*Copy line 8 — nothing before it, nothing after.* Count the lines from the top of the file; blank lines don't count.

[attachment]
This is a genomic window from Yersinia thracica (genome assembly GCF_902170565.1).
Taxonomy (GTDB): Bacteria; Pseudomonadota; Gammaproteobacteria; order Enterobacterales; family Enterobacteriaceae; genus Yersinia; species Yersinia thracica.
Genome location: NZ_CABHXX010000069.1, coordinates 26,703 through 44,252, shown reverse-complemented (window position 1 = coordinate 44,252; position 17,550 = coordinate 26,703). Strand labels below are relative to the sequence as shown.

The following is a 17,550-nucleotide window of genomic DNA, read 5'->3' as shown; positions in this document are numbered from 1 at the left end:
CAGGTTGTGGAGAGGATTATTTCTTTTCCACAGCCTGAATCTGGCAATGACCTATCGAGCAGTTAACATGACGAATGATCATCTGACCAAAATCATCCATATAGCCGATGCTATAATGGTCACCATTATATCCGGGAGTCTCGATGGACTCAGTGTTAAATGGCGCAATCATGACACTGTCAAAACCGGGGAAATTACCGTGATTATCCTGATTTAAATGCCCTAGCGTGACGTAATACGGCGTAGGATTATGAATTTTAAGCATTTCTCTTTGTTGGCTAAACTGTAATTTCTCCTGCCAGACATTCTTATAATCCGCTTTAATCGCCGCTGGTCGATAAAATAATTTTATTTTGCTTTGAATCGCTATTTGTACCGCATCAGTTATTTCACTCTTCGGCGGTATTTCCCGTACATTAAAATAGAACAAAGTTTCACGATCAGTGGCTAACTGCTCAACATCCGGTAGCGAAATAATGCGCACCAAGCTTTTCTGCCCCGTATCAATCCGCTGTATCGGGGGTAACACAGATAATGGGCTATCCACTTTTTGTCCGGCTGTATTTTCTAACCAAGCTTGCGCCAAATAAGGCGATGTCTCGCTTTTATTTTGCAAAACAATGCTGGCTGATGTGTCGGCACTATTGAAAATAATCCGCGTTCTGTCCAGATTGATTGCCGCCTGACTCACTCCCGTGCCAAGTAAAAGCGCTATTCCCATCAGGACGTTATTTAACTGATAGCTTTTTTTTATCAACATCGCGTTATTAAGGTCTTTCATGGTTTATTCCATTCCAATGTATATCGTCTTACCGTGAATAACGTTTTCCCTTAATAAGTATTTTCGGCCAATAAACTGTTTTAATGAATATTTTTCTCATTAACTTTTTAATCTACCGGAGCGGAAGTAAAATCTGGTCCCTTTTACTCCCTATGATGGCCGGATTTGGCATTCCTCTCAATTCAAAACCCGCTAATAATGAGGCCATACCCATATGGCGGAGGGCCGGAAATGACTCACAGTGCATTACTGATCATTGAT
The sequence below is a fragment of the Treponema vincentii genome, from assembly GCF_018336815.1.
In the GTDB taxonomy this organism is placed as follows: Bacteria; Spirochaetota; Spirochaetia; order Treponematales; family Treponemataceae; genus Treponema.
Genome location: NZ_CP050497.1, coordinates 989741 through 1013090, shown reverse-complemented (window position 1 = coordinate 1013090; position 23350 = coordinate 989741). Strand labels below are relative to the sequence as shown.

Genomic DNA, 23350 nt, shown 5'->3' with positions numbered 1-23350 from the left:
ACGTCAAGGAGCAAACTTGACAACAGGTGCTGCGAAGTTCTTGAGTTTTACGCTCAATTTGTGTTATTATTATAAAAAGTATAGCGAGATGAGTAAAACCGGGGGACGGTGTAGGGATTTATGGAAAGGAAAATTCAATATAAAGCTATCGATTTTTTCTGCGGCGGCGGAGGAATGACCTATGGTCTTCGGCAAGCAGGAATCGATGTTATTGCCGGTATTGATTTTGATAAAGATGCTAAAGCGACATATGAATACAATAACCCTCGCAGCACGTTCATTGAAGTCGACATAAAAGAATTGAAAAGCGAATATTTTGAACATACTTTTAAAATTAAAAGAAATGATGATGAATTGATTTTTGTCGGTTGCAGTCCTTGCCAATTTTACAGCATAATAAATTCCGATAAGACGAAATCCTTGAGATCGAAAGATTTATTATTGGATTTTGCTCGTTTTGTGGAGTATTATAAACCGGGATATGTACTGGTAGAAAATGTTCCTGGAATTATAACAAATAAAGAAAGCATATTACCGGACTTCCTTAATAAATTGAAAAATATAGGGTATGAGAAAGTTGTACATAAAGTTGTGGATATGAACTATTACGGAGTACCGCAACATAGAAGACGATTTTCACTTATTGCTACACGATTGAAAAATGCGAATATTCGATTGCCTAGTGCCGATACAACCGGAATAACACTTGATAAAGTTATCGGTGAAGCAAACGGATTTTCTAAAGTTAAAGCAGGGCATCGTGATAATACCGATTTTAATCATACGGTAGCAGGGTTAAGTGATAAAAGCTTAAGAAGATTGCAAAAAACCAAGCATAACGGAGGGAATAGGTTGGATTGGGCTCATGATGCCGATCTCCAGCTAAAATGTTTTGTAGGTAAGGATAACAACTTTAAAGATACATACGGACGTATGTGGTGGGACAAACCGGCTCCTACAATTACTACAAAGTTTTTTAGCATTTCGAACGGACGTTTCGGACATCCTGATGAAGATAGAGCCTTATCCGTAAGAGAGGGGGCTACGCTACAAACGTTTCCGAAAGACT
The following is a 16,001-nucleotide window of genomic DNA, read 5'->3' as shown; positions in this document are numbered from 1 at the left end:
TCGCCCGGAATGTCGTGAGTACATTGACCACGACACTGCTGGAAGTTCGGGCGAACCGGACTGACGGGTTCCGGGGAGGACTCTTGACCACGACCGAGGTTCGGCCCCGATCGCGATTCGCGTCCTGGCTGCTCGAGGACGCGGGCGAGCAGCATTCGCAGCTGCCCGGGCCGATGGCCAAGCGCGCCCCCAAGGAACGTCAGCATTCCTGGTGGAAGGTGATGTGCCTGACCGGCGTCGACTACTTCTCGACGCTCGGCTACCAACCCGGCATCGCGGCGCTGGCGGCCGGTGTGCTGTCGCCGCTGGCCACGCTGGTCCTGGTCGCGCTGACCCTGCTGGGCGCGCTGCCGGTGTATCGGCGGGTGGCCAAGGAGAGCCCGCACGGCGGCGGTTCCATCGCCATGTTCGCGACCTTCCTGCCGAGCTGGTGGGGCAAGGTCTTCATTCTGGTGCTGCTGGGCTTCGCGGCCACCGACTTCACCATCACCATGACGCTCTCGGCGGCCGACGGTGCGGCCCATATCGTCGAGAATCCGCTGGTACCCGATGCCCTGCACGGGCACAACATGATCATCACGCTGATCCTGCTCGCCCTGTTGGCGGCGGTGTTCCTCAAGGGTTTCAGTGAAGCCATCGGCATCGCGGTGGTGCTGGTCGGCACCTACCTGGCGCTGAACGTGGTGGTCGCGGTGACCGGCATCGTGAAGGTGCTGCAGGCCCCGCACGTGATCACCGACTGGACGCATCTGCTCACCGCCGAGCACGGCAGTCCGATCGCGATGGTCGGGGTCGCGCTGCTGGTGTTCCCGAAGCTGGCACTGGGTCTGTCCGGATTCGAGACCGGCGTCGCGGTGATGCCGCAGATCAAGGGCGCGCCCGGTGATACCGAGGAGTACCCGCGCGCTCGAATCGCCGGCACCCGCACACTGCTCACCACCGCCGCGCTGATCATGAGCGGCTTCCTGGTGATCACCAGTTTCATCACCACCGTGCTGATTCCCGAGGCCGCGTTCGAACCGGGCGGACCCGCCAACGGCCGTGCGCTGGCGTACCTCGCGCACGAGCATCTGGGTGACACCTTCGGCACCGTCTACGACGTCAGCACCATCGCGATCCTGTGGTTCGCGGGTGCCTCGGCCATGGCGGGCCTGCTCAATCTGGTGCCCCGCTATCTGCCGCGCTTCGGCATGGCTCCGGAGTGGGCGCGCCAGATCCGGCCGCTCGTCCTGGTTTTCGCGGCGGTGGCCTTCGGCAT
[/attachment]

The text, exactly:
Genome location: NZ_CP050497.1, coordinates 989741 through 1013090, shown reverse-complemented (window position 1 = coordinate 1013090; position 23350 = coordinate 989741). Strand labels below are relative to the sequence as shown.